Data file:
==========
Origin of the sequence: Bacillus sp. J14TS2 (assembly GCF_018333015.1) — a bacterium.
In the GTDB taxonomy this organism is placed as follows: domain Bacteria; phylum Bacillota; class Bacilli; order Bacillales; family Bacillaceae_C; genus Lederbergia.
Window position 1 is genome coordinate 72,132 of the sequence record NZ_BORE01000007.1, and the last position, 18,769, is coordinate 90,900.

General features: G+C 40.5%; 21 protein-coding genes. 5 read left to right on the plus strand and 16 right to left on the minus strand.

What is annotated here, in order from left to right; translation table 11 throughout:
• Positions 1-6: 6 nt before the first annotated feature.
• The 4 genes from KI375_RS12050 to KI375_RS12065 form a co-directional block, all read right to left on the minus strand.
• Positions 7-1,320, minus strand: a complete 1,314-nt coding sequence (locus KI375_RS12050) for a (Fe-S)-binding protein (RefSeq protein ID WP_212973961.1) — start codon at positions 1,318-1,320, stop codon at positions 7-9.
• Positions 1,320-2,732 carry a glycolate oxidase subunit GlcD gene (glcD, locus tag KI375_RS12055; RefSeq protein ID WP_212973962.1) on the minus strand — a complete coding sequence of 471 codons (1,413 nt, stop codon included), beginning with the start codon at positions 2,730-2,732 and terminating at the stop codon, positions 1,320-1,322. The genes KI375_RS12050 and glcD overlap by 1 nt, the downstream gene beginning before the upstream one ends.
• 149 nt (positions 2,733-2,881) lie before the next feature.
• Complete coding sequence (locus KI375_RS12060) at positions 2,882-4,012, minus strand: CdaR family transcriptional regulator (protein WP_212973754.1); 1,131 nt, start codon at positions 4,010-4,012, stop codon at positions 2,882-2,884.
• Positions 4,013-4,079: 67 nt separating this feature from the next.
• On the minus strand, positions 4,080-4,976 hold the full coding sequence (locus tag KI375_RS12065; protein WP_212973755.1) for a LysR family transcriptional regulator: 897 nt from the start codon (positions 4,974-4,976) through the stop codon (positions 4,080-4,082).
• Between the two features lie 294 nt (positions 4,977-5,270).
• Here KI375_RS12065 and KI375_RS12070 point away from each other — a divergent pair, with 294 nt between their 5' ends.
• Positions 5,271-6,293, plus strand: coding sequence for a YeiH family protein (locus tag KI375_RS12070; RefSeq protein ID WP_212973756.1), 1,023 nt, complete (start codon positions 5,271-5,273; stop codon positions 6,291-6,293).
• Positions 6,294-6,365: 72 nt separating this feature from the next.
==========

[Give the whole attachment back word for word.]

Origin of the sequence: Bacillus sp. J14TS2 (assembly GCF_018333015.1) — a bacterium.
In the GTDB taxonomy this organism is placed as follows: domain Bacteria; phylum Bacillota; class Bacilli; order Bacillales; family Bacillaceae_C; genus Lederbergia.
Window position 1 is genome coordinate 72,132 of the sequence record NZ_BORE01000007.1, and the last position, 18,769, is coordinate 90,900.

General features: G+C 40.5%; 21 protein-coding genes. 5 read left to right on the plus strand and 16 right to left on the minus strand.

What is annotated here, in order from left to right; translation table 11 throughout:
• Positions 1-6: 6 nt before the first annotated feature.
• The 4 genes from KI375_RS12050 to KI375_RS12065 form a co-directional block, all read right to left on the minus strand.
• Positions 7-1,320, minus strand: a complete 1,314-nt coding sequence (locus KI375_RS12050) for a (Fe-S)-binding protein (RefSeq protein ID WP_212973961.1) — start codon at positions 1,318-1,320, stop codon at positions 7-9.
• Positions 1,320-2,732 carry a glycolate oxidase subunit GlcD gene (glcD, locus tag KI375_RS12055; RefSeq protein ID WP_212973962.1) on the minus strand — a complete coding sequence of 471 codons (1,413 nt, stop codon included), beginning with the start codon at positions 2,730-2,732 and terminating at the stop codon, positions 1,320-1,322. The genes KI375_RS12050 and glcD overlap by 1 nt, the downstream gene beginning before the upstream one ends.
• 149 nt (positions 2,733-2,881) lie before the next feature.
• Complete coding sequence (locus KI375_RS12060) at positions 2,882-4,012, minus strand: CdaR family transcriptional regulator (protein WP_212973754.1); 1,131 nt, start codon at positions 4,010-4,012, stop codon at positions 2,882-2,884.
• Positions 4,013-4,079: 67 nt separating this feature from the next.
• On the minus strand, positions 4,080-4,976 hold the full coding sequence (locus tag KI375_RS12065; protein WP_212973755.1) for a LysR family transcriptional regulator: 897 nt from the start codon (positions 4,974-4,976) through the stop codon (positions 4,080-4,082).
• Between the two features lie 294 nt (positions 4,977-5,270).
• Here KI375_RS12065 and KI375_RS12070 point away from each other — a divergent pair, with 294 nt between their 5' ends.
• Positions 5,271-6,293, plus strand: coding sequence for a YeiH family protein (locus tag KI375_RS12070; RefSeq protein ID WP_212973756.1), 1,023 nt, complete (start codon positions 5,271-5,273; stop codon positions 6,291-6,293).
• Positions 6,294-6,365: 72 nt separating this feature from the next.